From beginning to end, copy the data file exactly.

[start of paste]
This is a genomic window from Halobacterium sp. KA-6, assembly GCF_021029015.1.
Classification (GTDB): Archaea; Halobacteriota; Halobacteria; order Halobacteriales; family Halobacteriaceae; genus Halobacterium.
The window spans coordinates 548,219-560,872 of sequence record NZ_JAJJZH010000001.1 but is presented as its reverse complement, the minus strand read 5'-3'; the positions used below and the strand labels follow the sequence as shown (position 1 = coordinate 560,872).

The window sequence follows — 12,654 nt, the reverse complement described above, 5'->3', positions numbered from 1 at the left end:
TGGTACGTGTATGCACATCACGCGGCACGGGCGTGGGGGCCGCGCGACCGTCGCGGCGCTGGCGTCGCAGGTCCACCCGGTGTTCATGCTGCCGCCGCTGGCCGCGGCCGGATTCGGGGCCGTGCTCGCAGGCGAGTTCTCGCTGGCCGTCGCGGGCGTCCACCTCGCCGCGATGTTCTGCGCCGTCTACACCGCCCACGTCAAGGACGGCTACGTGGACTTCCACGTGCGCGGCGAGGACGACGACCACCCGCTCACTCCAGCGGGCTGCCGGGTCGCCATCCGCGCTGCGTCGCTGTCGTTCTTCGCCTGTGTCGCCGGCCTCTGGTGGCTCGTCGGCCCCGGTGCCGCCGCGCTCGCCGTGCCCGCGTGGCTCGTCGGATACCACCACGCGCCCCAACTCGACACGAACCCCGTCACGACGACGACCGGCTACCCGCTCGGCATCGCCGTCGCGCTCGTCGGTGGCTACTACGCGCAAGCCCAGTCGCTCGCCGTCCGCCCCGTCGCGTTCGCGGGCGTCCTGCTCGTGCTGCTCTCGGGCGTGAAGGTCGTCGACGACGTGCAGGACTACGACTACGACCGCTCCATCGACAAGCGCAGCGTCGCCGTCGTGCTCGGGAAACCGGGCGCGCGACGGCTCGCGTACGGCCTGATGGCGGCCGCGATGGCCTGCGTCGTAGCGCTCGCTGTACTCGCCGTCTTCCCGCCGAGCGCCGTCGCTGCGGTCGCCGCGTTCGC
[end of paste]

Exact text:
This is a genomic window from Halobacterium sp. KA-6, assembly GCF_021029015.1.
Classification (GTDB): Archaea; Halobacteriota; Halobacteria; order Halobacteriales; family Halobacteriaceae; genus Halobacterium.
The window spans coordinates 548,219-560,872 of sequence record NZ_JAJJZH010000001.1 but is presented as its reverse complement, the minus strand read 5'-3'; the positions used below and the strand labels follow the sequence as shown (position 1 = coordinate 560,872).

The window sequence follows — 12,654 nt, the reverse complement described above, 5'->3', positions numbered from 1 at the left end:
TGGTACGTGTATGCACATCACGCGGCACGGGCGTGGGGGCCGCGCGACCGTCGCGGCGCTGGCGTCGCAGGTCCACCCGGTGTTCATGCTGCCGCCGCTGGCCGCGGCCGGATTCGGGGCCGTGCTCGCAGGCGAGTTCTCGCTGGCCGTCGCGGGCGTCCACCTCGCCGCGATGTTCTGCGCCGTCTACACCGCCCACGTCAAGGACGGCTACGTGGACTTCCACGTGCGCGGCGAGGACGACGACCACCCGCTCACTCCAGCGGGCTGCCGGGTCGCCATCCGCGCTGCGTCGCTGTCGTTCTTCGCCTGTGTCGCCGGCCTCTGGTGGCTCGTCGGCCCCGGTGCCGCCGCGCTCGCCGTGCCCGCGTGGCTCGTCGGATACCACCACGCGCCCCAACTCGACACGAACCCCGTCACGACGACGACCGGCTACCCGCTCGGCATCGCCGTCGCGCTCGTCGGTGGCTACTACGCGCAAGCCCAGTCGCTCGCCGTCCGCCCCGTCGCGTTCGCGGGCGTCCTGCTCGTGCTGCTCTCGGGCGTGAAGGTCGTCGACGACGTGCAGGACTACGACTACGACCGCTCCATCGACAAGCGCAGCGTCGCCGTCGTGCTCGGGAAACCGGGCGCGCGACGGCTCGCGTACGGCCTGATGGCGGCCGCGATGGCCTGCGTCGTAGCGCTCGCTGTACTCGCCGTCTTCCCGCCGAGCGCCGTCGCTGCGGTCGCCGCGTTCGC